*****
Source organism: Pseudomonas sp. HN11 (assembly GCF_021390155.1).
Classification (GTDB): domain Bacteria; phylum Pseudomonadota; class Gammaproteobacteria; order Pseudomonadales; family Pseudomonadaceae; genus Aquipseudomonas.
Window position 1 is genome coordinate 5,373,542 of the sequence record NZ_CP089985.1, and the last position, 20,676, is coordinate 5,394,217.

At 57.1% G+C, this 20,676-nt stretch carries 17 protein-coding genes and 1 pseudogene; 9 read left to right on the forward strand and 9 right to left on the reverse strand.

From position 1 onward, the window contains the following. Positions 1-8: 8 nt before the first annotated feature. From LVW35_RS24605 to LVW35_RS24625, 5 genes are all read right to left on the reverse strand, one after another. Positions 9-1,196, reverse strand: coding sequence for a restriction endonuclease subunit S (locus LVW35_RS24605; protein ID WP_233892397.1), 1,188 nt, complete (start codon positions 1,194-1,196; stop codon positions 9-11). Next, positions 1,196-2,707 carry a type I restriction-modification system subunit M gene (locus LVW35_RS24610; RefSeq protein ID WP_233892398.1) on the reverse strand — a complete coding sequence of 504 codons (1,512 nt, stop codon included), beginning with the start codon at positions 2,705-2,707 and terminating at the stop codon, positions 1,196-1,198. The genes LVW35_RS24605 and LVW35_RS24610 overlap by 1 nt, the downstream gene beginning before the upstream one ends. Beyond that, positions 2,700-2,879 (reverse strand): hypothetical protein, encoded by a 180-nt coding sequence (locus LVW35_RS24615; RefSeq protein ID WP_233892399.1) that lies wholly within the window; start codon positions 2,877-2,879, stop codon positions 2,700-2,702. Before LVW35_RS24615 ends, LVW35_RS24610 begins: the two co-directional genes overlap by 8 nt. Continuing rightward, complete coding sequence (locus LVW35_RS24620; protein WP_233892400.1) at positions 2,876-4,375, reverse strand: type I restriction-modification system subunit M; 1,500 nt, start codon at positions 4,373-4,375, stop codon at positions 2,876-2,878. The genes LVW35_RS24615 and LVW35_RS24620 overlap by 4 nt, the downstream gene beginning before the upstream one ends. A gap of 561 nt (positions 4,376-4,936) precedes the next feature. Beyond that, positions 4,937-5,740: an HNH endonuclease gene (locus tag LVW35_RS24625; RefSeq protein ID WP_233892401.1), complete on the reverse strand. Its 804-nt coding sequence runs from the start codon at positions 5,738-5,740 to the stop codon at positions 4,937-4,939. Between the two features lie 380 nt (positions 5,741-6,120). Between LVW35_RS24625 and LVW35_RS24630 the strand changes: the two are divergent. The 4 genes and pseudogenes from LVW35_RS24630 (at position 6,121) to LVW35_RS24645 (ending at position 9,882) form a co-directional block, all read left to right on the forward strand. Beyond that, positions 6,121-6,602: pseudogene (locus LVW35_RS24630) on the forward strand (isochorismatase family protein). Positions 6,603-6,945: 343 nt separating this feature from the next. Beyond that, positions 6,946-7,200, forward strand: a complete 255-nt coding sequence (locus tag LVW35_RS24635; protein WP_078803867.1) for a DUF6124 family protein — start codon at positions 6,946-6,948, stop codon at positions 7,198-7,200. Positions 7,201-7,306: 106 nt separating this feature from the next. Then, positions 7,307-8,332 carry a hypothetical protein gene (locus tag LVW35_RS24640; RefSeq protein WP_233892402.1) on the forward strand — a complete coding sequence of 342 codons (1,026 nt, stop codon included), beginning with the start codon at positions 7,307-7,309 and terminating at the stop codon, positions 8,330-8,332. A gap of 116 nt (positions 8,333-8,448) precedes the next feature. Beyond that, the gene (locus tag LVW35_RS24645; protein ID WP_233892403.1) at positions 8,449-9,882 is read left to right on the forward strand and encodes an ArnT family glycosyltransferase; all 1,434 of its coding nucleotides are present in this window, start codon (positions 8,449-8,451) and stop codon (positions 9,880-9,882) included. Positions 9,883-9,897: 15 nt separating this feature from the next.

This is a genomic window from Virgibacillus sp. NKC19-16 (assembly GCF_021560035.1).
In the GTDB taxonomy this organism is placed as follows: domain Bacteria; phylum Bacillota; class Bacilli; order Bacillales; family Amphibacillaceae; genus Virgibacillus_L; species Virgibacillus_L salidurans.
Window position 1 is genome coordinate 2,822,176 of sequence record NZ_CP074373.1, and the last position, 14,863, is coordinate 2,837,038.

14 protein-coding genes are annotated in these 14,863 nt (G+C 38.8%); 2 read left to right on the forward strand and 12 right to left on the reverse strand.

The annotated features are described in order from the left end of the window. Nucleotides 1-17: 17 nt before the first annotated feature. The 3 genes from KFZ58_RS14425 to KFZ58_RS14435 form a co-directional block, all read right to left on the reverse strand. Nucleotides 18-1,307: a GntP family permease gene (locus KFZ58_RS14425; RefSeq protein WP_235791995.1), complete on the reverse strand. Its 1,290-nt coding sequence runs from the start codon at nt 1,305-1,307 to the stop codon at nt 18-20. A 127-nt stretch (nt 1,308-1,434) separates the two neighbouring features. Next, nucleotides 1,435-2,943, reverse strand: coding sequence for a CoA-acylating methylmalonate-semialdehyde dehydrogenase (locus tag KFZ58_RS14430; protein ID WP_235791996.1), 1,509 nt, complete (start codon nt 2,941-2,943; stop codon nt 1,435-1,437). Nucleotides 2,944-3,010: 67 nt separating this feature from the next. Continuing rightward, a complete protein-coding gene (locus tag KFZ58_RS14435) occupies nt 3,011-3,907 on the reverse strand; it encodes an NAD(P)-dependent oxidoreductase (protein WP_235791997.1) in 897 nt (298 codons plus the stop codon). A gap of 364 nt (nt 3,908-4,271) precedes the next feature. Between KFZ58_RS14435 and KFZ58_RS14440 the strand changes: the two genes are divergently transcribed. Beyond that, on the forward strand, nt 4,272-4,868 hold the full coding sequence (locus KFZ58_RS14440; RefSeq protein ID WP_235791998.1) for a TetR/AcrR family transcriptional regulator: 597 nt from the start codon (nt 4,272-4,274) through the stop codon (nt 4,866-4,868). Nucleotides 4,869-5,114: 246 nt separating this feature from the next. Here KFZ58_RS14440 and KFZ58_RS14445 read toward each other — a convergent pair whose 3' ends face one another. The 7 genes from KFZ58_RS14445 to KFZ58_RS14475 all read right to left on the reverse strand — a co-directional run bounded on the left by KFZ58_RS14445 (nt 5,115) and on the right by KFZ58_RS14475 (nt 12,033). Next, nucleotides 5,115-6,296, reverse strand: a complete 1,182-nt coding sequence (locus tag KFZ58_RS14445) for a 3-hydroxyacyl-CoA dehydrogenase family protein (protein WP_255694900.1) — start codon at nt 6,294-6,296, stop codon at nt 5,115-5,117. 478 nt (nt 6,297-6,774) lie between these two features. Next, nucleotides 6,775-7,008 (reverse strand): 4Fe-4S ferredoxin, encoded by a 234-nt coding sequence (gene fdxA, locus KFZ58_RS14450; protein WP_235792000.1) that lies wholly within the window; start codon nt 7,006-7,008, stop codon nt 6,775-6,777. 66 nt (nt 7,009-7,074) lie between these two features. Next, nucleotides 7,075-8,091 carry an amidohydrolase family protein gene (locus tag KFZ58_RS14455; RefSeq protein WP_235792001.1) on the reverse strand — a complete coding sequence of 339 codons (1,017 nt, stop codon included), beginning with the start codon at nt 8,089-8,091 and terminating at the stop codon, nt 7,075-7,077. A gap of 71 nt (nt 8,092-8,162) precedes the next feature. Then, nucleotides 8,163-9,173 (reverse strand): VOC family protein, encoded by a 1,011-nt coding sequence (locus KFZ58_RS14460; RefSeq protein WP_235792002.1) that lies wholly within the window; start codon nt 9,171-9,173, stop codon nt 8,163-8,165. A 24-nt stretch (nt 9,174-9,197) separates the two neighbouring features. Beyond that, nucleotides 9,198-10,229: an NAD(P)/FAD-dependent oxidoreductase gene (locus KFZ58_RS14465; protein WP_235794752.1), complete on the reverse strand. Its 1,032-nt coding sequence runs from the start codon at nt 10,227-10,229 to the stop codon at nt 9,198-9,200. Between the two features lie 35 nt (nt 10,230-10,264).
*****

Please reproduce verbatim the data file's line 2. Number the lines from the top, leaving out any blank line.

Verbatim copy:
Classification (GTDB): domain Bacteria; phylum Pseudomonadota; class Gammaproteobacteria; order Pseudomonadales; family Pseudomonadaceae; genus Aquipseudomonas.